(Bottom line(s) up front because you probably don’t really need this post at all; the setup of code ready containers is really simple. The post just captures some of the quirks i ran into)

  • [1] Download Code Ready Containers from Redhat. Start here:
  • [2] Extract the .zip file to a temporary location.
  • [3] Run the installer that is extracted.
  • [4] Run “crc.exe setup”.
  • [5] Run “crc start”
  • It’s possible that you’ll see errors like "Error waiting for apiserver: Temporary error: ssh command error:". In my case, this was attributed to the service taking longer than expected to be ready, so when the oc commands were tried, they failed. The resolution was to upgrade the storage in the device to SSD (I was using an old host; plenty of RAM, hopeless disk)


There are three main deployment methods for Openshift:

  • [1] Installer provisioned. Could be AWS/Azure/GCP/Openstack; the main point is that the OpenShift installer creates the infrastructure and bootstrap node.
  • [2] User-provisioned. Similar, it could be AWS/Azure/GCP/RHOSP/VSphere/IBM/ or Bare metal; the main point is though - you’re configuring everything yourself (compared to “installer provisioned”). This is obviously More difficult, but is also more granular and open to very specific configuration where needed.

I’d call those two the production level deployment approaches.

To get started fast, but still be able to learn the same concepts right up to the sharper points you want to start with:

  • [3] Code ready containers - your laptop/desktop deployment. It’s the easiest way to get an instance up. It’s run in a single virtual machine, the hypervisor technology depends on the OS you’re using. It’s ephemeral. And not all “operators” (which we’ll look into as we learn more) are enabled by default - this is ok, it saves you resources and you can enable what you need when you need it. The only extra note before we dive in is that there is no real openshift’ish upgrade path to new versions; you hack out the old and deploy the new - but it’s ephemeral anyway.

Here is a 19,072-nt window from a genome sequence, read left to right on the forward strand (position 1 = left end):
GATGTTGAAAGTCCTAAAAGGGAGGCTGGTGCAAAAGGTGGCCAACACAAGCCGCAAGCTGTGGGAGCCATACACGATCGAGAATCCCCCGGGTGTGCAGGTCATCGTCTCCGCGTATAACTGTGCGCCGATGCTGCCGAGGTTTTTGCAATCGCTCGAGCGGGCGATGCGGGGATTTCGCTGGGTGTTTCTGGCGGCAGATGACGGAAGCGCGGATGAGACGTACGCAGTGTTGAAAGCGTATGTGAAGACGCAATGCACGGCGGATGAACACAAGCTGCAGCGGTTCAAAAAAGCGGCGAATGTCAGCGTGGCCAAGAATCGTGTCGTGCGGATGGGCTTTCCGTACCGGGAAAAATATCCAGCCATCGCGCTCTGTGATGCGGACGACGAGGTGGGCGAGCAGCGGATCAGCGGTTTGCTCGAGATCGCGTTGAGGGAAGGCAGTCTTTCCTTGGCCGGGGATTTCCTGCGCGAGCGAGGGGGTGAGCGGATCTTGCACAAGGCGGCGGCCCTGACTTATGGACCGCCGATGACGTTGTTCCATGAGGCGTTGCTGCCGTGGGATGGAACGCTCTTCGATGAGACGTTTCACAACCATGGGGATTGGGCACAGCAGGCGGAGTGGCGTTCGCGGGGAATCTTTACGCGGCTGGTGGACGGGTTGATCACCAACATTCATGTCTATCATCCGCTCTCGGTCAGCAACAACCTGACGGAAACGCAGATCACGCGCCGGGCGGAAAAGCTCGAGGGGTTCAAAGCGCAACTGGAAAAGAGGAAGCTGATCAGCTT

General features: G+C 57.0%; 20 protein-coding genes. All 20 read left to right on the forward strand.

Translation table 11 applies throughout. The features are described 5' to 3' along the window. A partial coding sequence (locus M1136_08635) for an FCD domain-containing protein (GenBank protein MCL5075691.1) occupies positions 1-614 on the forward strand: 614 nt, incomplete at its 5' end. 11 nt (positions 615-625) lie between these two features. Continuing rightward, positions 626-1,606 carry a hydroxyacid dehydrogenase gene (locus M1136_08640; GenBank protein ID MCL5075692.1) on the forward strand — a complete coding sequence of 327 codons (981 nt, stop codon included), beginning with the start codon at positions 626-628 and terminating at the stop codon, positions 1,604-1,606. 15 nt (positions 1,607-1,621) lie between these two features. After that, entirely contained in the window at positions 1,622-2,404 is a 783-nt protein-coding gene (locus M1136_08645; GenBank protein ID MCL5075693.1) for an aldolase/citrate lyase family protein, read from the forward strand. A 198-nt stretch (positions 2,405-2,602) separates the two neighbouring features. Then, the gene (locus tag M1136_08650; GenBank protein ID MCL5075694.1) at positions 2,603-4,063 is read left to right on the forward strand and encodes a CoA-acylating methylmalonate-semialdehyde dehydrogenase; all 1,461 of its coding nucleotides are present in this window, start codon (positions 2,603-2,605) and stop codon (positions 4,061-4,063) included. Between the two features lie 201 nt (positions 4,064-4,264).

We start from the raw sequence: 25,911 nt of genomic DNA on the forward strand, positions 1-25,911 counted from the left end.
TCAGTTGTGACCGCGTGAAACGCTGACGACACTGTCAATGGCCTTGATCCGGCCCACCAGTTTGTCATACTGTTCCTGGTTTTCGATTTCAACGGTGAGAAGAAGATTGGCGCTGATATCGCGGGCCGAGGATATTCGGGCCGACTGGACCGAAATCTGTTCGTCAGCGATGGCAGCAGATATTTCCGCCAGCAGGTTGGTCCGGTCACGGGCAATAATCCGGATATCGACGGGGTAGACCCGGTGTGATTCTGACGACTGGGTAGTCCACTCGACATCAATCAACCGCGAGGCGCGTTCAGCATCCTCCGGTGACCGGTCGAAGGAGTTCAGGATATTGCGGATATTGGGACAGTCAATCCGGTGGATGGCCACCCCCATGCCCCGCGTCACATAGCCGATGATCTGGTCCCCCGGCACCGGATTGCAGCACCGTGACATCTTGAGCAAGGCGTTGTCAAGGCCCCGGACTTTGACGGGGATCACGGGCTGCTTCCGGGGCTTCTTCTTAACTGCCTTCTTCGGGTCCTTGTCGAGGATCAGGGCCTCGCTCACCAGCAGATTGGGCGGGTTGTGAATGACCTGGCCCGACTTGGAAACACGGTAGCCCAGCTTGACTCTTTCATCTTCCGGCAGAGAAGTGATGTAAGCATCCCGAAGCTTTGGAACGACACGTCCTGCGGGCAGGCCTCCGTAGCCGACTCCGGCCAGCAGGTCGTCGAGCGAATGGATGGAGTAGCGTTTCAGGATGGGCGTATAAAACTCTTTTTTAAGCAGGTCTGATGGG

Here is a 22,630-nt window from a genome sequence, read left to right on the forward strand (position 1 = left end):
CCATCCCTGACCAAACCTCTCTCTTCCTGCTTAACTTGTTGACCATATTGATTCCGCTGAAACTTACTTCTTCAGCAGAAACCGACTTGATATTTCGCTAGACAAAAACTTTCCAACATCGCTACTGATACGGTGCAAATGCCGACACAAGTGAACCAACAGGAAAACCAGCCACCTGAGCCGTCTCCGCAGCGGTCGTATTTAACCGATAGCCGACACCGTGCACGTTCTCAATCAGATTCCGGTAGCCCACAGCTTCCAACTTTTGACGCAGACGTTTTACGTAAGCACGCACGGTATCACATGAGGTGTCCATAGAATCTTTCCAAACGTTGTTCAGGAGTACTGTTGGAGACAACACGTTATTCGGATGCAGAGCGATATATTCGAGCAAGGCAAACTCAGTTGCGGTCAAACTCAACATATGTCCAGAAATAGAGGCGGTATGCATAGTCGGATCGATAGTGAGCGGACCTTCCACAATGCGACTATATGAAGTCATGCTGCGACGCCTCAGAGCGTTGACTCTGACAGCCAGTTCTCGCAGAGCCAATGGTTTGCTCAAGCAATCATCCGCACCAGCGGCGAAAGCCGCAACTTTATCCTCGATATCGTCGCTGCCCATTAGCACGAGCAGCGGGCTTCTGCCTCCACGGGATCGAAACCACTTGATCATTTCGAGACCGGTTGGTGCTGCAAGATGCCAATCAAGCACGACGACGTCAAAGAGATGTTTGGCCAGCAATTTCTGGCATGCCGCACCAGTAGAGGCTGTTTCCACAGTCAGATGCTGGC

This post is a very quick capture of the installation of code ready containers on Windows. The only aims are to 1) provide others an idea what to expect & 2) remind me the same.

Before we jump in, consider this the minimum you should have available on the host machine:

  • 4 CPUs
  • 9GB memory.
  • 35GB of storage.
  • (Strong recommend) SSD storage.


  • [1] Download Code Ready Containers from Redhat. Start here: and click the big “Install OpenShift on your laptop” button. You’ll need to either create a redhat account or log in with one you have (it’s free). Right next to the download button there will be a “pull secret” that you’ll need to save for later (when starting the environment). I recommend saving the file so you don’t lose it.

  • [2] Extract the .zip file to a temporary location.

  • [3] Run the installer that is extracted. If it has sufficient rights it is going to add the path to the crc.exe file to your system path so that command like “crc {something}” will work from your command prompt.

crc install 1
crc install 2
crc install 3

Some notes on the “install” step: Hyper-V will be installed if it is not already. You’ll be asked to reboot if Hyper-V is installed as part of the CRC installation.It’s easy to miss, but notice that the final installation box is giving hints on what to do next.

  • [4] Run “crc.exe setup”. It will check the configuration and make adjustments as necessary.